In the past few days, I’ve managed to enter all of the receipts to our Excel spreadsheet and file and submit both health insurance claims to our difficult-to-deal-with health insurance company who’s still hedging on paying the outstanding balance owed for the bypass surgery of over two months ago.

Cautiously, making their way across the road.

We are responsible for this balance should they fail to pay, which is almost ZAR 300000, US $20,964.  If we spend it now, we’ll play hell in trying to collect this from them. In the same manner, they will be unlikely to reimburse us for the two claims over ZAR 200000, US $13,976.  

At this point is conceivable we could end up having paid ZAR 500000, US $35,000 for my surgery, which should have been covered less ZAR 86181, US $6,000 for three deductibles, one for each of three hospital admissions which includes the angiogram, bypass surgery, and two leg surgeries. Sorting this could drag on for some time.

Intimidation mouthful of razor-sharp teeth.
Ah, enough about that! We’ve done all we can. Now it’s a waiting game while the insurance company decides if I had a pre-existing heart condition, I didn’t disclose which I did not.

This morning we returned to Doc Theo for more debridement of the remaining open wound on my left leg. We aren’t done yet.  As it turns out, Doc Theo will be off for a 10 day holiday (much deserved…he works seven days a week) and has turned over my follow-up and further debridement to Doc Phillip.  

Crocs don’t have sweat glands and open their mouths at rest to cool off.
They consulted today while examining the wound, and both of us feel confident Doc Phillip will do a good job. Doc Theo insisted I Whatsapp photos of the leg each time the dressings are removed and, much to our surprise, once we arrive in Ireland.
He’s suggested I continue to have care by a wound clinic in Ireland but has said we can see how it goes over the several subsequent appointments with Do Phillip over the next nine days. It’s improved substantially over the past nine or 10 days but still has a way to go.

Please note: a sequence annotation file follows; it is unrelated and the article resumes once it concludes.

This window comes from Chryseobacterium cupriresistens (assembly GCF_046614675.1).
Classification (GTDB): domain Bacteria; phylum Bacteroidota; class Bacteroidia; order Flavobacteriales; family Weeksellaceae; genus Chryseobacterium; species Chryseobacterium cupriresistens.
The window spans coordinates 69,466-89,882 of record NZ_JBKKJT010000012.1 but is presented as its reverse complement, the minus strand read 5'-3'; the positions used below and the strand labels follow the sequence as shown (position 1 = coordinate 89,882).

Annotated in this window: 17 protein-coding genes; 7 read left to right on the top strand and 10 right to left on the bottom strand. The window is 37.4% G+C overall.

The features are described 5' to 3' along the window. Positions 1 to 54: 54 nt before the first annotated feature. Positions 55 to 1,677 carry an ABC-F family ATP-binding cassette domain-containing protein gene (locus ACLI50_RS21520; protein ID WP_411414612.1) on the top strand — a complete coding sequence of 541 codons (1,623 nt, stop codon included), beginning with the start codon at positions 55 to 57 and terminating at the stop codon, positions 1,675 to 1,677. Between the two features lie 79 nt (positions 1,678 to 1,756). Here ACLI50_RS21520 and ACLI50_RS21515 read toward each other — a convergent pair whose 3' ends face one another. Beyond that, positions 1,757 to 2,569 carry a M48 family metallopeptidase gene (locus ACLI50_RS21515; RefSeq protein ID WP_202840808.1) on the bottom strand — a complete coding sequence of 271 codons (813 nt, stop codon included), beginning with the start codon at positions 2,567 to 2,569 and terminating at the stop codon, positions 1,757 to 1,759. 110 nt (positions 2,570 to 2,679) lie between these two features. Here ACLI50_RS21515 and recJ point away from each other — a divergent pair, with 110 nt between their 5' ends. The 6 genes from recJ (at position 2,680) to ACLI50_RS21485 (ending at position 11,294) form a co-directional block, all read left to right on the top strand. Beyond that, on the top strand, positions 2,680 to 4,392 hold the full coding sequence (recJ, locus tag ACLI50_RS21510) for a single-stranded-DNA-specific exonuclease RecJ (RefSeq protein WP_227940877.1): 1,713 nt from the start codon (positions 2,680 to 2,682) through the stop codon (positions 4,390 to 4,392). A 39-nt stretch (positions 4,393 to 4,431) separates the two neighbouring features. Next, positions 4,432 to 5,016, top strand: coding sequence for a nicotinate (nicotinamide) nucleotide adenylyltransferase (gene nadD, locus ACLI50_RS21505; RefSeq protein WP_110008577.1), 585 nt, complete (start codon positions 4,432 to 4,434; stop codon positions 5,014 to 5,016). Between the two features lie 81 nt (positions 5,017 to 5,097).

Mom and baby wildebeest in Kruger.
I’m not thrilled about having to drive the over hour-long drive from Connemara to Galway every other day, but I’m hoping for a miracle between now and our last visit to Doc Phillip on May 10th, the day before we fly away.
We said goodbye to Doc Theo, albeit with considerable emotion on both sides.  This is the man who saved my life. We hugged and kissed goodbye no less than three times as he and Tom warmly hugged and shook hands.  
He insisted we stay in touch even after I was well, giving us his number and email. We became pretty good friends with this fine man and an outstanding physician. Tom mentioned to him today that our finest instance of “safari luck” was him finding the problems with my heart which other doctors may easily have missed.
With fingers crossed for another snippet of “safari luck” and the healing of my leg in the next 10 days enabling us to begin treating it on our own rather than spending two days a week dealing with this ongoing issue. We’ll see how it goes.
In the interim, regardless of the pain, I need to walk, although it’s somewhat of an oxymoron…when I walk, the wound worsens; if I don’t walk, the wound worsens from lack of blood flow. I guess I’ll walk after all, which ultimately aids in my overall recovery and strength building.
That’s it for today, dear friends.  We’re expecting a lot from the next 10 days, and we hope to get what we need. If not? Well, as always, we’ll carry on.
Be well.           

                          Photo from one year ago today, May 1, 2018:
We encountered this flock of ostriches on a recent drive in Marloth Park. For more photos, please click here.